America dislikes those lies.

William JamesO. W. Holmes, Jr. By the beginning of the twentieth century, America’s political culture was absorbing pragmatism in psychology and law especially through William James and Oliver Wendell Holmes Jr. Still, radical reformers were convinced America’s race to surpass Europe economically made it vulnerable to the same revolutionary forces transforming European political cultures. The American Socialist Eugene Debs ran five times for president.  Debs speakingBut while science could plausibly show how humans are alike around the globe, the revolutionaries could not prove the same thing about governments. The world revolution prophesied by socialists and communists stalled in America. Pragmatism overruled dogmatism.

 

Will the revolutionary tide sweep over America anyway?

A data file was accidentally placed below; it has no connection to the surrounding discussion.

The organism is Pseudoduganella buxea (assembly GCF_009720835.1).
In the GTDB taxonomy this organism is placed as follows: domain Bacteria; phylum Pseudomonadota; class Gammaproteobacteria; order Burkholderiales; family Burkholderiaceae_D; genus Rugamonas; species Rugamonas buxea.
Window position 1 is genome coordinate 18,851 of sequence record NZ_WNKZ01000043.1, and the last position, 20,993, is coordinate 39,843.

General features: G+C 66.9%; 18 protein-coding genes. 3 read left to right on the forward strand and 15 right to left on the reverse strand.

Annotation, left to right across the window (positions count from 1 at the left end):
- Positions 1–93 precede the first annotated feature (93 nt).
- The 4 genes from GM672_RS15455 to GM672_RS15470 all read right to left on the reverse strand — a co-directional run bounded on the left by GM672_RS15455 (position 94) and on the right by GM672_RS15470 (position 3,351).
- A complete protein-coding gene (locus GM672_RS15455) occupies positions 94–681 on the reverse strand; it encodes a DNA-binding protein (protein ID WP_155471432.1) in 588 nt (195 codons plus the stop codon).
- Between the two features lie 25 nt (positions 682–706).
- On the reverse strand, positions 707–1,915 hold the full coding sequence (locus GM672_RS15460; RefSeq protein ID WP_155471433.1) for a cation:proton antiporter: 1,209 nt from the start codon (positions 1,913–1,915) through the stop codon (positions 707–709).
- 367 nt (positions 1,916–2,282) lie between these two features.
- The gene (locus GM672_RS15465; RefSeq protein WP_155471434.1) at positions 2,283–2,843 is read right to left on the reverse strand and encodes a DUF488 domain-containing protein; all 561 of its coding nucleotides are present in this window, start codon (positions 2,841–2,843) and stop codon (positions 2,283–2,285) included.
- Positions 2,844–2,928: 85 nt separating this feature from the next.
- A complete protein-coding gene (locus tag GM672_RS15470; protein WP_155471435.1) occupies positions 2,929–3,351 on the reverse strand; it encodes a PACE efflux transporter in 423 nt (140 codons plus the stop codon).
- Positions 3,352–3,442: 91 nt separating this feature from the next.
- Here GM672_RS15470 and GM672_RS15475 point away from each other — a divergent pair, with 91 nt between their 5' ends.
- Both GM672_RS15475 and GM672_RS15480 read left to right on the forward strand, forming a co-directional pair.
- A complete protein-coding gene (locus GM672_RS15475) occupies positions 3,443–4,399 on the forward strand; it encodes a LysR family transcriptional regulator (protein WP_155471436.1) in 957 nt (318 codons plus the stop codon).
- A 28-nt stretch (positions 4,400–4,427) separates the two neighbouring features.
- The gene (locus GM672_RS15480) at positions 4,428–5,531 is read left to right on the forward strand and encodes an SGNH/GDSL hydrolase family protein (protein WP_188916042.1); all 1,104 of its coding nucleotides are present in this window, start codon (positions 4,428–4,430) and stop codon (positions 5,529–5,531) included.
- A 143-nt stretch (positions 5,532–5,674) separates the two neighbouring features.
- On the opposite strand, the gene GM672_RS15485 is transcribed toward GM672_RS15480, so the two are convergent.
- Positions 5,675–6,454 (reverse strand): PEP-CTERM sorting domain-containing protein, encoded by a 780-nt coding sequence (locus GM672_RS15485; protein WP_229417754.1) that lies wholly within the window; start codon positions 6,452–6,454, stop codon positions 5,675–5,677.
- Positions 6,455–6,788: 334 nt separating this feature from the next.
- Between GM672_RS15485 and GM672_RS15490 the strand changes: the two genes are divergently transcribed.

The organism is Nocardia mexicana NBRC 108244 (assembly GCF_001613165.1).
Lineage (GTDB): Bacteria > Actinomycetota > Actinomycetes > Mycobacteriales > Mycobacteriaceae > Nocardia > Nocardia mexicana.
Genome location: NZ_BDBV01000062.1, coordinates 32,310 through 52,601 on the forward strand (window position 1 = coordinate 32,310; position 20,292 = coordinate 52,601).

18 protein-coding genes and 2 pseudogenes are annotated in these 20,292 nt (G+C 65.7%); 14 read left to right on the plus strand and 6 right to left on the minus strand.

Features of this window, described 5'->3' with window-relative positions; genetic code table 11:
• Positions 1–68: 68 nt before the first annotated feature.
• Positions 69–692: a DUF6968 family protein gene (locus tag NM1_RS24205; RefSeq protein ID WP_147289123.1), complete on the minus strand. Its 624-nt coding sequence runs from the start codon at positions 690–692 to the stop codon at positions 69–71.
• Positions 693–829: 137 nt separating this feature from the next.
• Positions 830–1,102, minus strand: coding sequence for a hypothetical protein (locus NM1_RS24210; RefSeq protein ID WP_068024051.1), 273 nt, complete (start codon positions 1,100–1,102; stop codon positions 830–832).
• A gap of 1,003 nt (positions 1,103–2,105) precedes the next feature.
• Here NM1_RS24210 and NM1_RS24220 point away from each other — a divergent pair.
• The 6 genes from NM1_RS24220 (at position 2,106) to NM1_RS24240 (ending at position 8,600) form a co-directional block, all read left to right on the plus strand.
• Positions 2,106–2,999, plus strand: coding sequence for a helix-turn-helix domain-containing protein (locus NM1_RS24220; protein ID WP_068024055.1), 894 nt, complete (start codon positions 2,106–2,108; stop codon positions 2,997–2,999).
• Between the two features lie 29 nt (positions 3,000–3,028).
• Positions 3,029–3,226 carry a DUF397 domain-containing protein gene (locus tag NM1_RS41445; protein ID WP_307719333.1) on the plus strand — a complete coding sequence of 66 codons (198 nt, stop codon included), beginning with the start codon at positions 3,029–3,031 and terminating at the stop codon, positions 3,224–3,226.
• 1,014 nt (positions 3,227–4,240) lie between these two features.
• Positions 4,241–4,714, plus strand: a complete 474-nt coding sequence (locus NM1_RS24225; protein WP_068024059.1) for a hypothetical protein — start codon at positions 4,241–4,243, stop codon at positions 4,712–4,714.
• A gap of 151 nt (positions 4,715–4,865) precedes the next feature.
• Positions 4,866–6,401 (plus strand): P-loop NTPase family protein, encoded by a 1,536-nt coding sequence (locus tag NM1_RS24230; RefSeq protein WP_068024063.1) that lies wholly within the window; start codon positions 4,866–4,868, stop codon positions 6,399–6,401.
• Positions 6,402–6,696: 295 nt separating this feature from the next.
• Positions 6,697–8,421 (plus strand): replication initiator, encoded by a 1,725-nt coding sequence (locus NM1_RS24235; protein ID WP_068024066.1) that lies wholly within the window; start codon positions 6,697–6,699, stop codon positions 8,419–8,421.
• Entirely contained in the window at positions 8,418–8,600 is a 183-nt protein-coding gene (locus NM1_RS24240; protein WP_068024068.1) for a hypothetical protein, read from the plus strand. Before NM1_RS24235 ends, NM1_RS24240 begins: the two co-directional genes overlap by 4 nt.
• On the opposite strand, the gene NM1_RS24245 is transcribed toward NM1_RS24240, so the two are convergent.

Tune in next week for the concluding blog on socialism and communism in America. Also please visit other parts of this website to learn about the American Saga series. The formation of America’s alternative to socialism and communism is dramatized in my United by Covenant, Ben’s America. Comments are appreciated.

When you think of the Cherokee Nation, do you remember an American four-star admiral?

Wednesday, January 7th, 2015

Adm Clark w Pres Syngman Rhee copySixty years after his part-Indian mother walked the Trail of Tears, a cowboy schooled at the Cherokee Indian Orphan Asylum held his newborn son and named him Joseph James Clark.  Joe Clark sprang from landlocked agrarian Indian Territory to command America’s Seventh Fleet during the Korean War.

 

 

J. J. (Jocko) Clark leaves home but keeps an identity.